Tea and sandwiches

Dear Reader

This post is an extract from “The Twinning Game”, an account of the twinning between Alfriston and Veules les Roses.  The following scene takes place during the “exploratory visit” of Alfriston by Jean-Claude Claire, maire de Veules les Roses and two colleagues.  We took them to visit Rathfinny Estate, near Alfriston.  Liz had kindly organised the visit.

“The sun came out as we were walking towards Liz’s cottage where our lunch was spread on long table: a selection of sandwiches.

Now, I know there are sandwiches and sandwiches.  They are thinly cut or thickly cut, crust on or off, white, brown or granary bread.  Square or triangular shape.  Then you have the thickness of the cucumber, the horseradish or pickle filling etc.   But, REALLY, what is all the fuss about? I know I am going to offend a lot of English people but I just can’t get the sandwich mania.  A sandwich is a sandwich, whether all organic, thick or thin, brown or white.  It was invented by Lord Sandwich so he could carry on gambling the family wealth at cards without having to stop for refreshments, and that’s what it’s for.  Something you can stuff your face with without having to look up from your computer screen and that you can eat anywhere, no need to sit around a table and converse with other people.

Now I have started my rant, I might as well continue and make myself even more unpopular.  Take Afternoon tea.  The epitome of Britishness.  Of course copied from the Aristocracy, who else? In Italy, they took pizza from Neapolitan labourers.  French most famous dishes come from cheap cuts of meat for Bœuf Bourguignon or well past their youth chickens for Coq au Vin.  In Greece, the most famous dish The Greek Salad, is called the Peasant Salad.  But in England, it’s not the taste that matters, it’s the decorum.  And when it comes to decorum and etiquette, the British middle class is unbeatable.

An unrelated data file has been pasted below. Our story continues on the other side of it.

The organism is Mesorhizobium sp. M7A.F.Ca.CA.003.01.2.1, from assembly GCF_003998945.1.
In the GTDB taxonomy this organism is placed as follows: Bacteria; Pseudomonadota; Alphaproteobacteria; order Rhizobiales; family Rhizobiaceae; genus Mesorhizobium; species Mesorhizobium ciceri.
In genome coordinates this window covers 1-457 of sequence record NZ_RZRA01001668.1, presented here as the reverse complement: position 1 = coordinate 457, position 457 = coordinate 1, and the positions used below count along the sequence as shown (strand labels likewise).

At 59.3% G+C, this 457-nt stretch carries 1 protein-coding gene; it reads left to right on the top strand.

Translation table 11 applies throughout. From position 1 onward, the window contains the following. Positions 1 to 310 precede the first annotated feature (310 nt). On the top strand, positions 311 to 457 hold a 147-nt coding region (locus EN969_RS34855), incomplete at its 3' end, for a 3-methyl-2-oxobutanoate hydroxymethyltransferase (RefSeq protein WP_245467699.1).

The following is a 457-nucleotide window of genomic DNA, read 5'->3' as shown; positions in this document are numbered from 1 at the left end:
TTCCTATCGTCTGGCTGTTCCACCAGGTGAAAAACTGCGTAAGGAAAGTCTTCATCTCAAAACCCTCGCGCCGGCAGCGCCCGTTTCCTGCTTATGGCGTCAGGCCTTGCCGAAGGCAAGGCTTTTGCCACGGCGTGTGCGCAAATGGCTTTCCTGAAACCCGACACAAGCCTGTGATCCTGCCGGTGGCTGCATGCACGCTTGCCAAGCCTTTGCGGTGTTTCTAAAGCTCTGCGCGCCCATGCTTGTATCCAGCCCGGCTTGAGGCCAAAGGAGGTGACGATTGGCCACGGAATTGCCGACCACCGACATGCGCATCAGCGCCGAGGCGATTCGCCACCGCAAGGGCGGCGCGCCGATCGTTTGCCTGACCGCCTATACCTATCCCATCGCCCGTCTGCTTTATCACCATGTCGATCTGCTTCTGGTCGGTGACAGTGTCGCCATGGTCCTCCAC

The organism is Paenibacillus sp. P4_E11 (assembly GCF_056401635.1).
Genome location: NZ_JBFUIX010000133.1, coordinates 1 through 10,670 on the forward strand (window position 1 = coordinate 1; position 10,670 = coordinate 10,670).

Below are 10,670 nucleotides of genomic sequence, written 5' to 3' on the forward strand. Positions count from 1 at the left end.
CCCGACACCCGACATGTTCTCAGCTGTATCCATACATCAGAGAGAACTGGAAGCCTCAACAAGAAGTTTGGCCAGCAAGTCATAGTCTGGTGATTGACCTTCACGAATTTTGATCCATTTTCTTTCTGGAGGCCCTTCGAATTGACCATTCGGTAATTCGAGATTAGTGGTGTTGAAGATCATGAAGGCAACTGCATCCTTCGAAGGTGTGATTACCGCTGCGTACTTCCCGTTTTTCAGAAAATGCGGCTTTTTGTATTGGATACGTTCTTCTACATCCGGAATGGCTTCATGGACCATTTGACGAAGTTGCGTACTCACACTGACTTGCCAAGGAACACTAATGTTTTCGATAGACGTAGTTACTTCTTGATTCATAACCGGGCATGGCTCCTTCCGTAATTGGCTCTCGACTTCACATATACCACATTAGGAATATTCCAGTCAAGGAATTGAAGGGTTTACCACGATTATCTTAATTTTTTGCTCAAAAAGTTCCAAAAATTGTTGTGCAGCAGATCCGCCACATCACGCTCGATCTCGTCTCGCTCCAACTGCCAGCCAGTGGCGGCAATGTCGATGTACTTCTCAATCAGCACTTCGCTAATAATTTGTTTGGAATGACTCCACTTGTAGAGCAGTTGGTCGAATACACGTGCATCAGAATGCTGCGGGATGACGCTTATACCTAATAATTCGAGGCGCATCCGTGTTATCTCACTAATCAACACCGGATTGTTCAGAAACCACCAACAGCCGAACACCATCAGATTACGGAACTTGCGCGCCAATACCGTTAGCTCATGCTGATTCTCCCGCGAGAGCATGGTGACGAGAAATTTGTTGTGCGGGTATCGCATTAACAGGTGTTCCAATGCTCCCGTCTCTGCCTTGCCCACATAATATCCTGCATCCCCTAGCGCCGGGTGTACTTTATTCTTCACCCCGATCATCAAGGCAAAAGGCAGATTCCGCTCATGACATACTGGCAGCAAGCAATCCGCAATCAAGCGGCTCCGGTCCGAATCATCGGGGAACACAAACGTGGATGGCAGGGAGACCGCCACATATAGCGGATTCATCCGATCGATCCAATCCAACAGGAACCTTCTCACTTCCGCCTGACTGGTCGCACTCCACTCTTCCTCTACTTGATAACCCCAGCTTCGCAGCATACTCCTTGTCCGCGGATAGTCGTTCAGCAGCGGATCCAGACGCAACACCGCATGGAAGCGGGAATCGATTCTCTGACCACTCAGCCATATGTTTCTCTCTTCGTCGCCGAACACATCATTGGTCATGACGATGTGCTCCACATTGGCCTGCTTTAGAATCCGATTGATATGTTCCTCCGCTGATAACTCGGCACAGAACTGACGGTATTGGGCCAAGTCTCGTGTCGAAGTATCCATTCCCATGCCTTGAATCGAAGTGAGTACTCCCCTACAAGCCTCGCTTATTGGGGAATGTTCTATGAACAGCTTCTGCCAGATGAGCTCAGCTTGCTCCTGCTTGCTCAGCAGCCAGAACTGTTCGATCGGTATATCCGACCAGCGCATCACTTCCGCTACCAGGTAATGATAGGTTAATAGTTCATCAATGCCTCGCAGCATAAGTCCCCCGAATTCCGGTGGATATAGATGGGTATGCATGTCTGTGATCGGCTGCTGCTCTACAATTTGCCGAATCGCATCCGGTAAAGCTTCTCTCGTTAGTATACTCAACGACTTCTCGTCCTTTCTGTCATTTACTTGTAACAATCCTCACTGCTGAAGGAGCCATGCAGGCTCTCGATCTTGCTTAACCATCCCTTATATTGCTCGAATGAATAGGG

I have been invited several times to Afternoon tea. By the way, the first time I was invited to High Tea, I ate before going.  I thought we were just going to drink tea!  One day, I was invited for afternoon tea at Horsted Place, described on their website as “an English country house”.  An ENGLISH country house, just in case you’d forgotten you were in Sussex, England.  Their Afternoon tea is served in a quintessentially ENGLISH setting.   Again.  In case you’ve forgotten you are in an English country house.

When French people want to go native, they go back to their roots, peasantry.  You see them enjoying a simple meal at l’auberge morvandelle in Burgundy, where they serve local products in season, rabbit, fresh cheese and “crâpiaux morvandiaux” with a country wine you’ll never find on a wine list.  They sit on hard chairs indoors or on a bench under an awning in the summer. After the meal, they have a chat with the owner who might proudly tell them that his family have been running the auberge for over a century and that nothing much has changed since his great grandmother’s time.